|Publication number||US5357613 A|
|Application number||US 07/945,547|
|Publication date||Oct 18, 1994|
|Filing date||Sep 16, 1992|
|Priority date||Sep 16, 1992|
|Publication number||07945547, 945547, US 5357613 A, US 5357613A, US-A-5357613, US5357613 A, US5357613A|
|Inventors||Jay T. Cantrell, Edward R. Schurig|
|Original Assignee||Texas Instruments Incorporated|
|Export Citation||BiBTeX, EndNote, RefMan|
|Patent Citations (3), Referenced by (29), Classifications (12), Legal Events (4)|
|External Links: USPTO, USPTO Assignment, Espacenet|
This application relates to co-pending U.S. patent application Ser. No. 07/945,548, entitled "Time Domain Boundary Bridge Method and Apparatus for Asynchronous Sequential Machines", TI-17202, filed Sep. 16, 1992; and to U.S. patent application Ser. No. 07/945,771, entitled "Time Domain Boundary Bridge Method and Apparatus", TI-17200, filed Sep. 16, 1992.
This invention relates generally to a method and apparatus for providing an improved circuit and method for coupling synchronous circuitry to an asynchronous bus or to an unrelated time domain bus, wherein the asynchronous bus has multiple data bits for use by the synchronous circuitry. In coupling synchronous devices to an asynchronous data bus, it is desirable that the detection of the asynchronous data bus signals occur without requiring that the asynchronous data bus signals have a specified duration and without requiring that the asynchronous transmitting device manually handshake with the receiving device, while achieving maximum throughput rates. The method and apparatus disclosed herein address these needs. The method and apparatus disclosed is applicable to circuits, integrated circuits and systems wherein observation, capture or detection of asynchronous data bus signals is required.
Without limiting the scope of the invention, its background is described in connection with a synchronous circuit coupled to an asynchronous bus interface, such as an integrated circuit or circuit board coupled to an asynchronous system bus.
In systems using an asynchronous bus to couple devices, or in coupling two devices each clocked on unrelated clock time domains, the receiving device contains synchronous circuitry which must be able to reliably receive data from the asynchronous bus and capture data from it without missing the next data word to be sent on the bus. To accomplish this the asynchronous signals present at the bus interface must be synchronized to the time domain used within the synchronous receiving circuit.
Heretofore, in the design of asynchronous bus coupling circuitry, the typical approach to these problems was to provide a multiple ported FIFO buffer which couples the two time domains by capturing data from the bus, disabling further writes by the bus, and then allowing the synchronous circuitry to read the data out, which in turn enables subsequent writes by the bus logic. While effective in providing reliable operation, the FIFO approach of the prior art is gate count intensive and complex. Alternatively, the receiving device may handshake with the sending device through a system of data flags and wait signals which prevent the asynchronous data from changing or disappearing while the receiving device is reading it, essentially holding off subsequent data words. This approach has the disadvantage of tying up the bus, and thus slowing down the data rate, as well as requiring additional signal channels on the bus interface. In order for this prior art approach to work, it is required that the asynchronous event or signal being detected remain present until the synchronous receiving circuit acknowledges that it has successfully captured the data, a requirement which results in the bus being unavailable for extended time periods.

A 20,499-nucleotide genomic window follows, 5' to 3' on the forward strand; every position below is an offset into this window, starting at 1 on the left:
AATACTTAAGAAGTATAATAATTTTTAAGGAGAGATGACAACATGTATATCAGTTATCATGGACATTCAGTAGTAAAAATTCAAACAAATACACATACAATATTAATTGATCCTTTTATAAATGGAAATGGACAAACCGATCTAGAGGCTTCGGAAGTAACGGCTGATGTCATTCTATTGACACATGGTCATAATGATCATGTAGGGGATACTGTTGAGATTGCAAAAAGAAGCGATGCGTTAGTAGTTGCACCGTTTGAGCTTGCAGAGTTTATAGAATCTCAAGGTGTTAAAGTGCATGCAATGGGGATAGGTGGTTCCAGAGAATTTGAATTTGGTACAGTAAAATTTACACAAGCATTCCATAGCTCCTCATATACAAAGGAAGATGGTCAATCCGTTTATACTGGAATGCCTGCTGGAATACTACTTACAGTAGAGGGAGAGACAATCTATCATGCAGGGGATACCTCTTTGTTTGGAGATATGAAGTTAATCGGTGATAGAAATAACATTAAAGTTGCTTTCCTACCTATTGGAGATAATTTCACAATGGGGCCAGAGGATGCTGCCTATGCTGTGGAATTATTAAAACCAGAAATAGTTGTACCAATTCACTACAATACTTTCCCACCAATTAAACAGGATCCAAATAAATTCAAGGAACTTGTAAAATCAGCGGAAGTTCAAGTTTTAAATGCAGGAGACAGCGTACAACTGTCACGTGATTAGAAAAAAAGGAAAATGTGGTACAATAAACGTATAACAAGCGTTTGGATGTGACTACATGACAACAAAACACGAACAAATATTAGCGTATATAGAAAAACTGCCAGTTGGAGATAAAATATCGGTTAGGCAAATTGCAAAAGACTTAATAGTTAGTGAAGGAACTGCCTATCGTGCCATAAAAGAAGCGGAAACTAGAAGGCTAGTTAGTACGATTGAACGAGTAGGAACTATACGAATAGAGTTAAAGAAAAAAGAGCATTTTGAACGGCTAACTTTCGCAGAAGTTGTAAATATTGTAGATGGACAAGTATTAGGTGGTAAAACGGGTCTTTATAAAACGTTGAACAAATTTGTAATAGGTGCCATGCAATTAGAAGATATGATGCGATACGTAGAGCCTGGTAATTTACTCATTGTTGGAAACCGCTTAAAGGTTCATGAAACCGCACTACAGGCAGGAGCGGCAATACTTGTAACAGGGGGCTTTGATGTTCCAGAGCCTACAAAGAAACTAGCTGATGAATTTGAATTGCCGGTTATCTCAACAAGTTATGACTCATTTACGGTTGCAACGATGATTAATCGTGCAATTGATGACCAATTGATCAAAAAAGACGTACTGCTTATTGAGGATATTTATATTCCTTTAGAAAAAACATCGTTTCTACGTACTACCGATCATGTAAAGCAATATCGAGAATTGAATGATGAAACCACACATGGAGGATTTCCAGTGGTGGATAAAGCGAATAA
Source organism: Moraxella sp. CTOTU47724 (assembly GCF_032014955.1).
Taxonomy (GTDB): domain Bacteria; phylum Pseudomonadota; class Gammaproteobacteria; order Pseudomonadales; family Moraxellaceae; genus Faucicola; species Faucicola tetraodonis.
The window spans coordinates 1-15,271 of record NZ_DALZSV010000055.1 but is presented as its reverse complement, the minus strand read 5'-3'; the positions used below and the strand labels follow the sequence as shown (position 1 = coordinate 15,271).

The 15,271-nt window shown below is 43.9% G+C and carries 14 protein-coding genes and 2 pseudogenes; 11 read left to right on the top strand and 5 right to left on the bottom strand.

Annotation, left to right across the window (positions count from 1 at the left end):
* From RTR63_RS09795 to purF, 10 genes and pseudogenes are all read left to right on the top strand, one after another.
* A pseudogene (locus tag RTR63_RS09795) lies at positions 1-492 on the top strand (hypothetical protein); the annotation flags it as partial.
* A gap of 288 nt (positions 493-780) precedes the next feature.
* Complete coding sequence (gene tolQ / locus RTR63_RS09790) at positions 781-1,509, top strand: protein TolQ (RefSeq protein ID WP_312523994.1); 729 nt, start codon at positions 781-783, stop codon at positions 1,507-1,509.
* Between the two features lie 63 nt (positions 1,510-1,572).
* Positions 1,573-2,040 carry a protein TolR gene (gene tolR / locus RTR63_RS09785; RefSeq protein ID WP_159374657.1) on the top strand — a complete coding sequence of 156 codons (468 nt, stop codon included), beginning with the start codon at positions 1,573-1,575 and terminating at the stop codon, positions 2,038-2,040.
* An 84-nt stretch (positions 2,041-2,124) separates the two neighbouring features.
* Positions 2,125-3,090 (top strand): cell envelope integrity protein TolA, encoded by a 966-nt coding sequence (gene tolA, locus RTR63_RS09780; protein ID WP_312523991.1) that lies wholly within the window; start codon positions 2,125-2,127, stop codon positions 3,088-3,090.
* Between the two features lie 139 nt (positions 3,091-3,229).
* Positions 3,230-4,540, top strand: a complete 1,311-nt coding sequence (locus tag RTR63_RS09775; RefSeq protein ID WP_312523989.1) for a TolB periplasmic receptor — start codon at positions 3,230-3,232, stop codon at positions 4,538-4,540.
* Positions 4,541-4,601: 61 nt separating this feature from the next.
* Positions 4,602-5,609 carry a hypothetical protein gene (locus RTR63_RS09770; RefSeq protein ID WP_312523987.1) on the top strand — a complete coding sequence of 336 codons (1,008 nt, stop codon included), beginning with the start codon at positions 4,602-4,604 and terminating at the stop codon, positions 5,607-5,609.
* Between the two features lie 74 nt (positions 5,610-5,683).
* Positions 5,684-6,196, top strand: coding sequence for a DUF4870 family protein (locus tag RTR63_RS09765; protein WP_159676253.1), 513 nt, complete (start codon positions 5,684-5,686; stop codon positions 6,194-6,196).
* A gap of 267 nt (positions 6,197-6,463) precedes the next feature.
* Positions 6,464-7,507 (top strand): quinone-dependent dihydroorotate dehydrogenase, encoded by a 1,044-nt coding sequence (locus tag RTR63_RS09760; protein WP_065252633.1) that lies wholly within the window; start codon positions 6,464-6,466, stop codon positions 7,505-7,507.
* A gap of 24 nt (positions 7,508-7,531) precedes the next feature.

A need for an efficient method and apparatus for synchronizing asynchronous data signals, without requiring additional handshaking signals or unduly restricting the duration of such signals or events on an asynchronous bus, thus exists. Accordingly, improvements which overcome any or all of the above discussed problems are presently desirable.
Generally, and in one form of the invention, a circuit is described which implements a time domain boundary buffer circuit in a standard digital logic process. In the preferred embodiment of the invention, data signals on the asynchronous bus are accompanied by a single bit enable event or signal; these signals are coupled to a time domain boundary buffer circuit comprising a data ready circuit and a data buffer circuit. The data ready circuit comprises a flip flop or an S-R latch followed by two synchronization registers clocked on the synchronous circuitry clock, the flip flop being self cleared when the event has been synchronized so that the time domain buffer circuit is ready for a subsequent event. The data buffer circuit comprises a register coupled to the asynchronous bus, the register loads the data when the enable input signal hits the first flip flop of the data ready circuit, and holds the data in a register clocked by the sending device until the data ready circuit reaches the synchronized time domain, at that time the data is shifted into a second register clocked on the synchronous clock, the data is available at the output of the second register, and the first register is again available for capturing subsequent data words from the asynchronous bus.